There’s nothing like watching broken families to put you right off marriage and children. In the end, though, it comes down to whatever is going to be the least damaging for the kids. And if that means suffering through instant coffee brought from home, then so be it.



Day Seventy-One: My opinion on Bernardi’s opinion


Lots of people say stupid things. Sometimes they say them to just one person, who can swiftly reach over and slap them, and end things right there. Other times, they will spout their idiocy in a large group, prompting eye rolls, anger, and mutterings of “what a dickface”. Then there are those people who take their moronic comments, launch them to a great height, and let them rain down upon greater society. I’m talking, of course, about the esteemed Senator Cory Bernardi.

The only thing I love more than someone with very strong opinions is someone with very strong opinions who wants you to respect their opinions (while your opinions can just fuck right off, thank you). It is my opinion that when you suggest very publicly to a country how said country ought to function, you cease to have the protection of “everyone’s entitled to an opinion” and enter the realm of “are you kidding me with this shit?”

Remember, if you would, back to the time when Australian families were all sickeningly happy and heterosexual, when there was no crime, no juvenile delinquency, no abortion, and everyone just did whatever their boss wanted them to. Struggling? So, it seems, is history. I would be more inclined to agree with ‘going back to the glory days’ if in fact such days ever existed (or the dude talking about them was even born when they supposedly happened). There have been lots of changes in our society, some for better and some for worse, but if evolution has taught us anything, it’s that survival is all about adapting, not fighting change. (I’m sick of this filthy air-breathing that humans have come to embrace. I say we go back to the sea! In fact, I regularly and publicly attempt to breathe water. Water is the best…)

I wouldn’t be so annoyed by Bernardi’s comments (OK, I probably would be) if he just expressed them in a way that didn’t condemn thousands of people and ignore other pertinent contributing issues. I feel the best way to illustrate what I mean is by quoting the man himself. Oh, I do love a good quote!

(Note: these are quotes from the book, The Conservative Revolution, as printed by the ABC on Monday January 6. Sadly, I have not read the book, and can accept the possibility that these quotes may be abberations in an otherwise well-balanced and intelligent piece of literature…)


On abortion:

“The political pressure from the left has ushered us into a morbid new world. It is not enough to stop the trend. What is needed is a reversal back to sanity and reason.”


Oh, yes, we baby-killing fag enablers are only that way because the political left ‘ushered’ us that way. Nobody was getting abortions before the political left came in and started handing them out. I’m not sure where Sen Bernardi suggests we reverse back to, but it’s probably so far that he’d be pulled over and fined for reckless driving.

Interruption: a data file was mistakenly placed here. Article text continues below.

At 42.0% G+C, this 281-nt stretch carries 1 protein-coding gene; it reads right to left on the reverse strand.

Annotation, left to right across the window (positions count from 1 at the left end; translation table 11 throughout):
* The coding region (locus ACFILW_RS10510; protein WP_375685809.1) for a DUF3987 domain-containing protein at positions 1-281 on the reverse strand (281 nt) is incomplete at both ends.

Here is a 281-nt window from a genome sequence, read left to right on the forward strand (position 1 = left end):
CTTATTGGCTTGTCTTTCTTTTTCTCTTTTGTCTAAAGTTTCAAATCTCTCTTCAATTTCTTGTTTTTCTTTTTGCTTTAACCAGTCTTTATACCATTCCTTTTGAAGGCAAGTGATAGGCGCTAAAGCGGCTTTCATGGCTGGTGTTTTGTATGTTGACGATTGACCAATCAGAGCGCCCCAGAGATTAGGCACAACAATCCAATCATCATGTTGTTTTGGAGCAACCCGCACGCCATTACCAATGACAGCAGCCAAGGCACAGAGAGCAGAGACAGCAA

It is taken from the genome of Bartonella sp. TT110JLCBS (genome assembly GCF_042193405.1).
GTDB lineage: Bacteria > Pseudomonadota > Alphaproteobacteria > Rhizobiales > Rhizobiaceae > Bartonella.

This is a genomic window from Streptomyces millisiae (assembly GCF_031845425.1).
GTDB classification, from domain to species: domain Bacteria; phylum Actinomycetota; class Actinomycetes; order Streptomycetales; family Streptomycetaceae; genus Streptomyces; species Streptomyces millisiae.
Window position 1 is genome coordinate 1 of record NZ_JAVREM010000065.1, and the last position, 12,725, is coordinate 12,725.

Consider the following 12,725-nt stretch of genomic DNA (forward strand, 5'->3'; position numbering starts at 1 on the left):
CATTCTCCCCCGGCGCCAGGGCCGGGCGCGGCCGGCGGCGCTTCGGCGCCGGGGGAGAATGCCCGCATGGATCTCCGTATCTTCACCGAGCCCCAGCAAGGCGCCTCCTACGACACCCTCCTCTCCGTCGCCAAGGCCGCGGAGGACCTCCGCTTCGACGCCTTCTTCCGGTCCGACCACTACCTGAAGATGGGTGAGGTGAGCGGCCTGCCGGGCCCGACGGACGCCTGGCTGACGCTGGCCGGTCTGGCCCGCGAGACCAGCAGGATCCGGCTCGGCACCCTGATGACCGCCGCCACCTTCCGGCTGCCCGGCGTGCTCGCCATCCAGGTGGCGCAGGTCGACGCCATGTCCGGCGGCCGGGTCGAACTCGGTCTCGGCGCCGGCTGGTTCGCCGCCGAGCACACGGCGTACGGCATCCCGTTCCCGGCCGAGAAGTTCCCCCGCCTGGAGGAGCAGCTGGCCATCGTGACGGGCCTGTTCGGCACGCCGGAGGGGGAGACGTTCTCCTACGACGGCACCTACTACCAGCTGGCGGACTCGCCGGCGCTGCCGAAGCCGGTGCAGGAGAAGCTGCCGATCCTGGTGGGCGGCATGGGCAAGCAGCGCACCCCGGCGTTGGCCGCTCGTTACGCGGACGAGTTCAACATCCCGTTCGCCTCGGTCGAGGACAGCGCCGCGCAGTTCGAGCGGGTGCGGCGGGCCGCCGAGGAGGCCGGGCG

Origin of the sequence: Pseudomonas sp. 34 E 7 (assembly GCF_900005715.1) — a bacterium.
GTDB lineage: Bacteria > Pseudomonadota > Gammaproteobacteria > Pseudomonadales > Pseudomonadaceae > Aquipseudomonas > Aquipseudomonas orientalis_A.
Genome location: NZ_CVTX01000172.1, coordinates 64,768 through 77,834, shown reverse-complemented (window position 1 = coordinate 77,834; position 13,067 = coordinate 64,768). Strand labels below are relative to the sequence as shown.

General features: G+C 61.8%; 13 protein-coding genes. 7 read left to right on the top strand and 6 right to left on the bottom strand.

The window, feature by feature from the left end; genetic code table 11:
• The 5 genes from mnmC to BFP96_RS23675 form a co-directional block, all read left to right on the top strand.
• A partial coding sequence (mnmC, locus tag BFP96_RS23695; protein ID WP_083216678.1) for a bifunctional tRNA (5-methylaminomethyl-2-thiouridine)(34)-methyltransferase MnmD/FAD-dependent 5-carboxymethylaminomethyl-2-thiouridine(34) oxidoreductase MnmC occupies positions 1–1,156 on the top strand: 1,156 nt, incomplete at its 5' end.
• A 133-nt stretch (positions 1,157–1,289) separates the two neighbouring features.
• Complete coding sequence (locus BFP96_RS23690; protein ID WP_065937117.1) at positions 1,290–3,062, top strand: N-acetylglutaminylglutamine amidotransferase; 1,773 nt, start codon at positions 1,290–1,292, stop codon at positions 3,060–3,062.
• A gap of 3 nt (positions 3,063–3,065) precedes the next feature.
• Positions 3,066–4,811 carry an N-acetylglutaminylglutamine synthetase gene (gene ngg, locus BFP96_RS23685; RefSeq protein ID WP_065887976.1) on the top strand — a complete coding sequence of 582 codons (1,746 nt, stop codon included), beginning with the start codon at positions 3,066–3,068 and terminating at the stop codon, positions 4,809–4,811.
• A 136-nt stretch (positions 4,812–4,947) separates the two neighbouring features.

On the number of abortions per year (after his figures were disputed):

“It’s a lot and I don’t know anyone in this country that wants to see more abortions; in fact, I think most people would like to see less abortions.”


Are you kidding? People love abortions! Just like they love choosing to euthanise their pets. Of course nobody wants to see abortion become the next botox (which is what I think when I hear ‘trend’), but plenty would agree that as long as women are requesting and using this service, it should be available and safe. The notion that making something legal and available makes people want to do it more has been disproven with drug decriminalisation in smarter countries—although, to be fair, nobody just tries abortion at a party and gets addicted to it, so perhaps the legalisation of the two shouldn’t be compared.


On what he proposes we do about it:

“I haven’t said we should outlaw or prohibit abortion; I have said there is a right-to-life issue we should be exploring.”


Since ‘unlawful’ abortion is still illegal in Queensland, New South Wales, and Tasmania, and it’s an issue governed by states rather than at a federal level, I’d say this comment is redundant. For interest’s sake: Abortion is legal under some circumstances—like serious danger to the physical and mental wellbeing of a woman (Queensland, New South Wales), “maternal health” or “foetal disability (South Australia and Northern Territory), or provided that the services are performed under strict medical supervision at the advice of doctors (other states). I wonder what kind of “exploring” Sen Bernardi is proposing. Based on his other comment—”I think we need to start to investigate measures and ways in which we can assist in that regard”—I’d say he has about zero idea.


On modern families:

“Given the increasing number of ‘non-traditional’ families, there is a temptation to equate all family structures as being equal or relative.”